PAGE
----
The institute was established in 1919 at the cessation of World War I. Nobel Peace Prize winners Nicholas Murray Butler, President of Columbia University, and Elihu Root, former Secretary of State, and Stephen Duggan, Sr., Professor of Political Science at the College of the City of New York (and IIE's first President) formed the Institute of International Education with the outlook that educational exchange would incite understanding between nations.[4]

(In 1946, Duggan's son, Laurence Duggan became president of the IIE, after serving in the U.S. Department of State. In early December 1948, FBI agents questioned him on his involvement in the Hiss-Chambers Case. on December 15, 1948, he appeared to commit suicide by jumping from the window of his IIE office on the 16th floor.[5][6][7])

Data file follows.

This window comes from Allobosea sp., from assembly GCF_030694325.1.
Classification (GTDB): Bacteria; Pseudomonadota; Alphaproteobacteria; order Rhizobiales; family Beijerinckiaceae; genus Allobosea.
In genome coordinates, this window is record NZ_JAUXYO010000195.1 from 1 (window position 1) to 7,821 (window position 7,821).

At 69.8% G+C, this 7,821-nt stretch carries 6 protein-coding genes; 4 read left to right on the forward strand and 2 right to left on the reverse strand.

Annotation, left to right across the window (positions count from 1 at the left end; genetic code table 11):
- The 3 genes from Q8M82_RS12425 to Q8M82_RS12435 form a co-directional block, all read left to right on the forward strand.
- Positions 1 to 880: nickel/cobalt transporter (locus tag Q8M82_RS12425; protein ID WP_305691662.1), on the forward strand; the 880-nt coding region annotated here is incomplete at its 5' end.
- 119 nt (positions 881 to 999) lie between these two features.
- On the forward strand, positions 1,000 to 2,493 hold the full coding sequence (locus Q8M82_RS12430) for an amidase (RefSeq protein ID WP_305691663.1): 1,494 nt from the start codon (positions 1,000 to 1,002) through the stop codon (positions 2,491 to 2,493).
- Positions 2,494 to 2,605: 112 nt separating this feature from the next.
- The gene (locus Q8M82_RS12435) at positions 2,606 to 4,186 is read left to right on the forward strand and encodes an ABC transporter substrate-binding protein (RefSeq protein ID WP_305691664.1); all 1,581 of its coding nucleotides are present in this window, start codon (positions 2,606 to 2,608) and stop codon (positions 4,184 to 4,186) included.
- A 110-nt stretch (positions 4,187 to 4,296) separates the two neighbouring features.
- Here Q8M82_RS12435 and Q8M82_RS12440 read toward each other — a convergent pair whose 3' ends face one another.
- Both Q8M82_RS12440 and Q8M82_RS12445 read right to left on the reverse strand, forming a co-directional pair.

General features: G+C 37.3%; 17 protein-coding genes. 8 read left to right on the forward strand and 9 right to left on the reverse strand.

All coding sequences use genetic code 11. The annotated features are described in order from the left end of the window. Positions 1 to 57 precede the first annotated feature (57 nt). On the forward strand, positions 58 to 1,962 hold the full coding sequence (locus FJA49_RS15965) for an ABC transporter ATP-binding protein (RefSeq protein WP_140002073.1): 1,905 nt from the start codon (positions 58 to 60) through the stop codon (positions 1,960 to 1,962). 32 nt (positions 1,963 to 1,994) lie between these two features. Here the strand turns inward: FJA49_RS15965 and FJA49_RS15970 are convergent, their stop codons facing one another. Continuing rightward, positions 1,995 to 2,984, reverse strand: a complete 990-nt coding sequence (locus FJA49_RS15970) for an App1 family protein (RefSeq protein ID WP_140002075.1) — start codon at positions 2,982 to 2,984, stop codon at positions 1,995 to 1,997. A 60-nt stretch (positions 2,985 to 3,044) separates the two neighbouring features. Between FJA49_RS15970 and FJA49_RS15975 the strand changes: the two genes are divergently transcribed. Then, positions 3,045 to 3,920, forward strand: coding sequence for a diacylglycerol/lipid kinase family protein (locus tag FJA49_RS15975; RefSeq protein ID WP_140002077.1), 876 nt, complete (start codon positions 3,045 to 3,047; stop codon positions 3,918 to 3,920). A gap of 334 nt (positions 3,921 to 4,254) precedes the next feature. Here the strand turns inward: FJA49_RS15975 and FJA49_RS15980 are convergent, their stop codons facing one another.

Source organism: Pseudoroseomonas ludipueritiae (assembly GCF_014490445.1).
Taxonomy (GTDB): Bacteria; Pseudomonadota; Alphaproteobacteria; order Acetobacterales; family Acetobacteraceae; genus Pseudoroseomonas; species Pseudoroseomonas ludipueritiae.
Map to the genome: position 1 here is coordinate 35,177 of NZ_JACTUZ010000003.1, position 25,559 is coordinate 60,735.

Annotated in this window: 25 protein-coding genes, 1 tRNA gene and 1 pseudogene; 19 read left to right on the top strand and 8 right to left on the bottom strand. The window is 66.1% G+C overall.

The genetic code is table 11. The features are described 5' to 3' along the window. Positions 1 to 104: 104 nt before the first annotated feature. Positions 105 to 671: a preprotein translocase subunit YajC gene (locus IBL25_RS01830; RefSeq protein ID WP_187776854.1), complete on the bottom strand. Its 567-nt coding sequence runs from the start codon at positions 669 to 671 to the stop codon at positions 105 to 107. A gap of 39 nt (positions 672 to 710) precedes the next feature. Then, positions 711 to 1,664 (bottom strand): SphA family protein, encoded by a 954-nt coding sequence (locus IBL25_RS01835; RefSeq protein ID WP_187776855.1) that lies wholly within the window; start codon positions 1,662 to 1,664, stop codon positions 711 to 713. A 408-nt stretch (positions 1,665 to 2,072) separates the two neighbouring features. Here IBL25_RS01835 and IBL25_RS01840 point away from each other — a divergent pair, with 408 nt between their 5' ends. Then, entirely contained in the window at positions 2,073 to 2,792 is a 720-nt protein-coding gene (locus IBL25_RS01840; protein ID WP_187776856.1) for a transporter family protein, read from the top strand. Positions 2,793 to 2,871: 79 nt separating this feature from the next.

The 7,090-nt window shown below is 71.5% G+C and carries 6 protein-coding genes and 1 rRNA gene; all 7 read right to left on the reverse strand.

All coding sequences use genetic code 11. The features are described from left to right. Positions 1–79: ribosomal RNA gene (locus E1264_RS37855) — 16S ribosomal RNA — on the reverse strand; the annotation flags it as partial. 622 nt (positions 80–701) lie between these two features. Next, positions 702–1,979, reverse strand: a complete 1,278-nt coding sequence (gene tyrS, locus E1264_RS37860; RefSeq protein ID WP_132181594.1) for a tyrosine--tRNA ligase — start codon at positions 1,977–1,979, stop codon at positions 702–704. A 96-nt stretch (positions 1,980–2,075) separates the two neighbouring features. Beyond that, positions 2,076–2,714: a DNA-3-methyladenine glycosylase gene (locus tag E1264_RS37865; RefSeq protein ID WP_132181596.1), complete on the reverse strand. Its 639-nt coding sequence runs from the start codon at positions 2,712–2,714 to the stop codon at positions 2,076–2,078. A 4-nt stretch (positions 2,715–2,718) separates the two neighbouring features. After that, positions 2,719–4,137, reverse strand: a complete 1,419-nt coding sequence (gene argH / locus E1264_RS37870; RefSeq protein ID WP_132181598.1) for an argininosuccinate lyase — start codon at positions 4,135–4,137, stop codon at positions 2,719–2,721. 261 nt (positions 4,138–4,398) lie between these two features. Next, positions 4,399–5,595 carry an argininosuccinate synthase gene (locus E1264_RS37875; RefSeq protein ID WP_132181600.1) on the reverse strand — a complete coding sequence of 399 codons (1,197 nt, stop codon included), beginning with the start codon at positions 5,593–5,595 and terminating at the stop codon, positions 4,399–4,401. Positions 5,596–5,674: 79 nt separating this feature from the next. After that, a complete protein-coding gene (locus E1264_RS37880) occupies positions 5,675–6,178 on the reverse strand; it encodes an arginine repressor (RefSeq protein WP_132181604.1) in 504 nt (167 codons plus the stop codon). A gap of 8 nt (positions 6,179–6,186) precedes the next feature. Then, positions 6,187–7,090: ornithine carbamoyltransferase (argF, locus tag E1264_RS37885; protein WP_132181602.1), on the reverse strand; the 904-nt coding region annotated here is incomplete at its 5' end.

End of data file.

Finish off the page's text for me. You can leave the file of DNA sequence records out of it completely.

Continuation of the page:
In 2009, the institute celebrated its 90th anniversary. Over the years it has developed into one of the largest references for international exchange in the world. IIE began as an organized student, faculty and teacher exchange with several European governments. At the time, IIE President Stephen Duggan influenced the U.S. government to create a new category of nonimmigrant student visas, bypassing post-war quotas set by the Immigration Act of 1921. In the 1930s, IIE began expanding its activities beyond Europe, opening the first exchanges with the Soviet Union and Latin America. After World War II, the Institute facilitated the establishment of what is now NAFSA and the CIEE. In the 1940s, IIE aided more than 4,000 U.S. students to study and work on reconstruction projects at European universities devastated by the war.[4]